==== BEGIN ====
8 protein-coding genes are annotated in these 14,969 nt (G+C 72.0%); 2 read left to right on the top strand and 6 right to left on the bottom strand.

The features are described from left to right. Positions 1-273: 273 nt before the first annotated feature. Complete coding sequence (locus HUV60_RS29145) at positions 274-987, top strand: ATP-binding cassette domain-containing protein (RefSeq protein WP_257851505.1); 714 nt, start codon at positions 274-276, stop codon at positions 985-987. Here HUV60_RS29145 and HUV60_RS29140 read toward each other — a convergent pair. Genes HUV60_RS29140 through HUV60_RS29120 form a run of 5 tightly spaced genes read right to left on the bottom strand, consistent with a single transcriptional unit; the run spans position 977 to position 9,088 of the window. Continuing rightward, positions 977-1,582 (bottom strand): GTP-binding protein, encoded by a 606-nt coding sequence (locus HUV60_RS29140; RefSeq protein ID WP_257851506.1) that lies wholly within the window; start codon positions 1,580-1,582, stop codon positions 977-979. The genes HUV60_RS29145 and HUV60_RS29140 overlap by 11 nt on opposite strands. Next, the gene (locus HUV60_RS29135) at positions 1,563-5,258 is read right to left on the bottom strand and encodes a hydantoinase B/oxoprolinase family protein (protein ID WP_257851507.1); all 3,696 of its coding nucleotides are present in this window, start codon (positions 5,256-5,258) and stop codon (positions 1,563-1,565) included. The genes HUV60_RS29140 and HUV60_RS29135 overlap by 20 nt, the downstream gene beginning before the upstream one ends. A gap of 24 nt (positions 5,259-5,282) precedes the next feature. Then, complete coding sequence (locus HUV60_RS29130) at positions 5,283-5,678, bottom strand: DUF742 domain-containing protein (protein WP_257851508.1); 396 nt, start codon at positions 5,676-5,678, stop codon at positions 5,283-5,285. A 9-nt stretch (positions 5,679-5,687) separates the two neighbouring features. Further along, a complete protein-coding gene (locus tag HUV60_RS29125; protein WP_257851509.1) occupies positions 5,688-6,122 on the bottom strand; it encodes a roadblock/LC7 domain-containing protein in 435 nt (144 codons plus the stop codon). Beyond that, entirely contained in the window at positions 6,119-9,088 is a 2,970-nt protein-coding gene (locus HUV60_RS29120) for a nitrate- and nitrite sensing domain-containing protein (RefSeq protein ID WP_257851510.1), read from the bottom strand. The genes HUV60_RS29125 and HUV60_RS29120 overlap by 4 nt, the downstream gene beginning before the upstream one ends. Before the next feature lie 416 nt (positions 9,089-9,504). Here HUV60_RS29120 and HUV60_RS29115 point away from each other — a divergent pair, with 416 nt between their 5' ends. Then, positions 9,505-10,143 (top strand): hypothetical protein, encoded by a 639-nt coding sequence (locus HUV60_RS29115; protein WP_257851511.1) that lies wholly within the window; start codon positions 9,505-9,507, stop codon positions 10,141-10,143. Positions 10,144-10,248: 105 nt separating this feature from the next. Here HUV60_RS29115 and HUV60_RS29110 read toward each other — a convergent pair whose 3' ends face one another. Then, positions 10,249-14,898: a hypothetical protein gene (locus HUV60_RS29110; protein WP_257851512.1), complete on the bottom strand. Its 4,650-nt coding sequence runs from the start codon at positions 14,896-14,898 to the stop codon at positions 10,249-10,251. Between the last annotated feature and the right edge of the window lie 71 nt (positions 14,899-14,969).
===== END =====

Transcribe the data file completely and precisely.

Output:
8 protein-coding genes are annotated in these 14,969 nt (G+C 72.0%); 2 read left to right on the top strand and 6 right to left on the bottom strand.

The features are described from left to right. Positions 1-273: 273 nt before the first annotated feature. Complete coding sequence (locus HUV60_RS29145) at positions 274-987, top strand: ATP-binding cassette domain-containing protein (RefSeq protein WP_257851505.1); 714 nt, start codon at positions 274-276, stop codon at positions 985-987. Here HUV60_RS29145 and HUV60_RS29140 read toward each other — a convergent pair. Genes HUV60_RS29140 through HUV60_RS29120 form a run of 5 tightly spaced genes read right to left on the bottom strand, consistent with a single transcriptional unit; the run spans position 977 to position 9,088 of the window. Continuing rightward, positions 977-1,582 (bottom strand): GTP-binding protein, encoded by a 606-nt coding sequence (locus HUV60_RS29140; RefSeq protein ID WP_257851506.1) that lies wholly within the window; start codon positions 1,580-1,582, stop codon positions 977-979. The genes HUV60_RS29145 and HUV60_RS29140 overlap by 11 nt on opposite strands. Next, the gene (locus HUV60_RS29135) at positions 1,563-5,258 is read right to left on the bottom strand and encodes a hydantoinase B/oxoprolinase family protein (protein ID WP_257851507.1); all 3,696 of its coding nucleotides are present in this window, start codon (positions 5,256-5,258) and stop codon (positions 1,563-1,565) included. The genes HUV60_RS29140 and HUV60_RS29135 overlap by 20 nt, the downstream gene beginning before the upstream one ends. A gap of 24 nt (positions 5,259-5,282) precedes the next feature. Then, complete coding sequence (locus HUV60_RS29130) at positions 5,283-5,678, bottom strand: DUF742 domain-containing protein (protein WP_257851508.1); 396 nt, start codon at positions 5,676-5,678, stop codon at positions 5,283-5,285. A 9-nt stretch (positions 5,679-5,687) separates the two neighbouring features. Further along, a complete protein-coding gene (locus tag HUV60_RS29125; protein WP_257851509.1) occupies positions 5,688-6,122 on the bottom strand; it encodes a roadblock/LC7 domain-containing protein in 435 nt (144 codons plus the stop codon). Beyond that, entirely contained in the window at positions 6,119-9,088 is a 2,970-nt protein-coding gene (locus HUV60_RS29120) for a nitrate- and nitrite sensing domain-containing protein (RefSeq protein ID WP_257851510.1), read from the bottom strand. The genes HUV60_RS29125 and HUV60_RS29120 overlap by 4 nt, the downstream gene beginning before the upstream one ends. Before the next feature lie 416 nt (positions 9,089-9,504). Here HUV60_RS29120 and HUV60_RS29115 point away from each other — a divergent pair, with 416 nt between their 5' ends. Then, positions 9,505-10,143 (top strand): hypothetical protein, encoded by a 639-nt coding sequence (locus HUV60_RS29115; protein WP_257851511.1) that lies wholly within the window; start codon positions 9,505-9,507, stop codon positions 10,141-10,143. Positions 10,144-10,248: 105 nt separating this feature from the next. Here HUV60_RS29115 and HUV60_RS29110 read toward each other — a convergent pair whose 3' ends face one another. Then, positions 10,249-14,898: a hypothetical protein gene (locus HUV60_RS29110; protein WP_257851512.1), complete on the bottom strand. Its 4,650-nt coding sequence runs from the start codon at positions 14,896-14,898 to the stop codon at positions 10,249-10,251. Between the last annotated feature and the right edge of the window lie 71 nt (positions 14,899-14,969).